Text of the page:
Summit County Ambulance needs a bread maker
As a paramedic, I’ve been following the series of articles about Summit County Ambulance, and the future of EMS in Summit County.
Chief Parmley of Lake Dillon Fire points out that “It’s widely utilized because it works” in reference to Fire based EMS. Actually, EMS started out with firefighters because those responders already existed. It was easy to take the local bucket brigade and teach them CPR and first aid. These were the core skills of the first EMTs. Paramedicine, like many other things, is more sophisticated in 2013 than it was in 1976. As a result, the job of a paramedic working in a transporting EMS system is too complex to be combined with additional job functions, and still be performed at a high quality standard.
Additionally, there is nothing fiscally magical about combining the fire department services of fire prevention and suppression, with the delivery of prehospital medical care. The economy of scale argument is only theoretical, and is not realized by placing two dissimilar response functions together under one chief or director.
It’s not easy to build or maintain the paramedic skill set and knowledge base. It takes daily repetition of a paramedic’s repertoire of skills, procedures, and the daily application of their knowledge base to maintain a high level of proficiency. Education is important, but frequency of patient contact is even more relevant to the maintenance of these crucial job functions. Responders lacking in this area become ineffective.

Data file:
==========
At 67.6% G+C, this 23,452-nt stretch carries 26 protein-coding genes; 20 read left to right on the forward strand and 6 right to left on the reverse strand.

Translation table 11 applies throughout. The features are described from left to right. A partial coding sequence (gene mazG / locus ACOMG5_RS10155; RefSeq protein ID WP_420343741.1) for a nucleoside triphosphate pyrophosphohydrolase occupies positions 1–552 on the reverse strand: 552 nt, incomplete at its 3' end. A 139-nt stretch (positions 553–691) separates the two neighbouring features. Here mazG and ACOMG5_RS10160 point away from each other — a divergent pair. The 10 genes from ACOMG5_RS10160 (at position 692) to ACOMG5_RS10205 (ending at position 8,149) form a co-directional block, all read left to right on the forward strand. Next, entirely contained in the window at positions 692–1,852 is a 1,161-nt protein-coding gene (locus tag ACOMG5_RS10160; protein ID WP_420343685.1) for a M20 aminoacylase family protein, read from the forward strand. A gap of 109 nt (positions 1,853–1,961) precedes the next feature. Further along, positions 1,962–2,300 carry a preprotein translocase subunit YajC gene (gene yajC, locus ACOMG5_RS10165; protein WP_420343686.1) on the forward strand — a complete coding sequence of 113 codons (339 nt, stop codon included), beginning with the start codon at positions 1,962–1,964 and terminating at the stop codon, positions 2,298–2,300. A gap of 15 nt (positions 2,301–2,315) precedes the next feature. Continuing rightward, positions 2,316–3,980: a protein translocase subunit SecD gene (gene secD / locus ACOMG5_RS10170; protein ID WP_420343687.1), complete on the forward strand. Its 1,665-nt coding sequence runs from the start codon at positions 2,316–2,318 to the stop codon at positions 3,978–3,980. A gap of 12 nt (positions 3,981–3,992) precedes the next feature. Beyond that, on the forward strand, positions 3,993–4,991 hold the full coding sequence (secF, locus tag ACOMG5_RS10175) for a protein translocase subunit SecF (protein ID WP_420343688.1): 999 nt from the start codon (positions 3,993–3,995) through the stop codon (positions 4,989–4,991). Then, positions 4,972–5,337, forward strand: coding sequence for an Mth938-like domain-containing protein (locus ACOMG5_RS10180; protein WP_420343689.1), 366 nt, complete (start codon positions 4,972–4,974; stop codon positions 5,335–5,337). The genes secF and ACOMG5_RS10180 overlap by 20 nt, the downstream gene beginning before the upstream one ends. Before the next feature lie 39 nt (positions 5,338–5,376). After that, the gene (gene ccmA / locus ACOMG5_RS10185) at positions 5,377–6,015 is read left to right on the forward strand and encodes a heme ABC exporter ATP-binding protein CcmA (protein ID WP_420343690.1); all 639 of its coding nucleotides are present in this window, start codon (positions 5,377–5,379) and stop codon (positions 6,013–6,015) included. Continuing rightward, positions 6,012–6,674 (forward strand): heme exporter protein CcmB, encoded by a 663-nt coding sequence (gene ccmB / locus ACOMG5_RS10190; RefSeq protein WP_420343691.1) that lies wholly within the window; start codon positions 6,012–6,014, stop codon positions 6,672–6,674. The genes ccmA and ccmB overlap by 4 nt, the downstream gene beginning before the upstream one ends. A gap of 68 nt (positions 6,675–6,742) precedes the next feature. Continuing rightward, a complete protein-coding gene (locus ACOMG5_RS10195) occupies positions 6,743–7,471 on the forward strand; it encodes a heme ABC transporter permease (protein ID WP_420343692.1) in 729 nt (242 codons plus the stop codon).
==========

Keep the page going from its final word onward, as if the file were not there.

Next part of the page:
Jim Keating at Red White and Blue even notes in the third Summit Daily article that “Our paramedics rarely have the opportunity to practice what they went to school and continue to receive education for.” Red White and Blue’s Chief has correctly identified that they are at a significant deficit in patient contact time. I can not be more precise, but I can tell readers that Red White and Blue performs around 10-20 patient transports a year, while Summit County Ambulance provides around 3000. I think we would all prefer to be treated by the paramedic who has hundreds of repetitions performing a procedure, than the paramedic who watched a PowerPoint presentation on the procedure for some education credits.
“Fire service officials say their firefighters have the same level of training, are subject to the same tests and laws and — given the proper equipment — could deliver the same level of care as paramedics and emergency medical personnel with the ambulance service,” the Summit Daily reported. This statement is flawed. Credentials and regulatory compliance do not create proficiency. Proficiency comes from education, experience, and exposure to knowledge application and skill performance.
As a community, we should look to the future and find a way to fund quality, dedicated EMS for our residents and guests. We can be better prepared to be the premier resort community in Colorado.
Eagle County paramedic